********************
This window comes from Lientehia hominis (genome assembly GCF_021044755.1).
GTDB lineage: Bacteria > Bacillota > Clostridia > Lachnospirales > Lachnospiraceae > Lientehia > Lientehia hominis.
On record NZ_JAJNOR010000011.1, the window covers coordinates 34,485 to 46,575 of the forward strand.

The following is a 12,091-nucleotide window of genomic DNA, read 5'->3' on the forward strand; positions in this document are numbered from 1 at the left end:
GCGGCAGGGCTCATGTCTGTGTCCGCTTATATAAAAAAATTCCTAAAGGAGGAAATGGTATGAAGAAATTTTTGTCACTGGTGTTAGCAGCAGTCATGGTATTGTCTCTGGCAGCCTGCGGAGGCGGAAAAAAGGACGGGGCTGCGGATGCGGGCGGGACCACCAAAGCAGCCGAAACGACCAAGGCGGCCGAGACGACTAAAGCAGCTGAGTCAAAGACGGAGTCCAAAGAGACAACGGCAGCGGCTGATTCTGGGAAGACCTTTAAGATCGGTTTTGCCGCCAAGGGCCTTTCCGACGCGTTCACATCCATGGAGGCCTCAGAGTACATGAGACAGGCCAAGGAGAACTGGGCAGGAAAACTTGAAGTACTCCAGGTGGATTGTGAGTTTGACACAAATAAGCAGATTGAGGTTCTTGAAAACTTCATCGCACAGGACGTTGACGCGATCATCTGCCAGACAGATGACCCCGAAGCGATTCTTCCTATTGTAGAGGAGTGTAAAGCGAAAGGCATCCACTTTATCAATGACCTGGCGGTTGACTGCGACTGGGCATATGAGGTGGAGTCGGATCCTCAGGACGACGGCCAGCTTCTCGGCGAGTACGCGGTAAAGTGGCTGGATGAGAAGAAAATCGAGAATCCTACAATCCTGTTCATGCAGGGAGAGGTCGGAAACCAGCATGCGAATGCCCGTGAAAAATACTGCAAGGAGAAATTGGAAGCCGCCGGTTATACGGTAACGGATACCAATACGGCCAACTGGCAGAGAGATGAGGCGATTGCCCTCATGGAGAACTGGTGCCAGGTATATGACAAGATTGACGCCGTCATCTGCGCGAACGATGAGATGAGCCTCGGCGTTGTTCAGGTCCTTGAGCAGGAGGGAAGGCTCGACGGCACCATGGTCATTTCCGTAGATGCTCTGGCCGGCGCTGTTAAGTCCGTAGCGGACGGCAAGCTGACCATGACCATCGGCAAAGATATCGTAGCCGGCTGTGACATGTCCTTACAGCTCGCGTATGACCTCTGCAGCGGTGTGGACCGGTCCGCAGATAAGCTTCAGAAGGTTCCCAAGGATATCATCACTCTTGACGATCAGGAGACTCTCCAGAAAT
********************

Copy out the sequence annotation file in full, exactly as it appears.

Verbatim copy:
This window comes from Lientehia hominis (genome assembly GCF_021044755.1).
GTDB lineage: Bacteria > Bacillota > Clostridia > Lachnospirales > Lachnospiraceae > Lientehia > Lientehia hominis.
On record NZ_JAJNOR010000011.1, the window covers coordinates 34,485 to 46,575 of the forward strand.

The following is a 12,091-nucleotide window of genomic DNA, read 5'->3' on the forward strand; positions in this document are numbered from 1 at the left end:
GCGGCAGGGCTCATGTCTGTGTCCGCTTATATAAAAAAATTCCTAAAGGAGGAAATGGTATGAAGAAATTTTTGTCACTGGTGTTAGCAGCAGTCATGGTATTGTCTCTGGCAGCCTGCGGAGGCGGAAAAAAGGACGGGGCTGCGGATGCGGGCGGGACCACCAAAGCAGCCGAAACGACCAAGGCGGCCGAGACGACTAAAGCAGCTGAGTCAAAGACGGAGTCCAAAGAGACAACGGCAGCGGCTGATTCTGGGAAGACCTTTAAGATCGGTTTTGCCGCCAAGGGCCTTTCCGACGCGTTCACATCCATGGAGGCCTCAGAGTACATGAGACAGGCCAAGGAGAACTGGGCAGGAAAACTTGAAGTACTCCAGGTGGATTGTGAGTTTGACACAAATAAGCAGATTGAGGTTCTTGAAAACTTCATCGCACAGGACGTTGACGCGATCATCTGCCAGACAGATGACCCCGAAGCGATTCTTCCTATTGTAGAGGAGTGTAAAGCGAAAGGCATCCACTTTATCAATGACCTGGCGGTTGACTGCGACTGGGCATATGAGGTGGAGTCGGATCCTCAGGACGACGGCCAGCTTCTCGGCGAGTACGCGGTAAAGTGGCTGGATGAGAAGAAAATCGAGAATCCTACAATCCTGTTCATGCAGGGAGAGGTCGGAAACCAGCATGCGAATGCCCGTGAAAAATACTGCAAGGAGAAATTGGAAGCCGCCGGTTATACGGTAACGGATACCAATACGGCCAACTGGCAGAGAGATGAGGCGATTGCCCTCATGGAGAACTGGTGCCAGGTATATGACAAGATTGACGCCGTCATCTGCGCGAACGATGAGATGAGCCTCGGCGTTGTTCAGGTCCTTGAGCAGGAGGGAAGGCTCGACGGCACCATGGTCATTTCCGTAGATGCTCTGGCCGGCGCTGTTAAGTCCGTAGCGGACGGCAAGCTGACCATGACCATCGGCAAAGATATCGTAGCCGGCTGTGACATGTCCTTACAGCTCGCGTATGACCTCTGCAGCGGTGTGGACCGGTCCGCAGATAAGCTTCAGAAGGTTCCCAAGGATATCATCACTCTTGACGATCAGGAGACTCTCCAGAAAT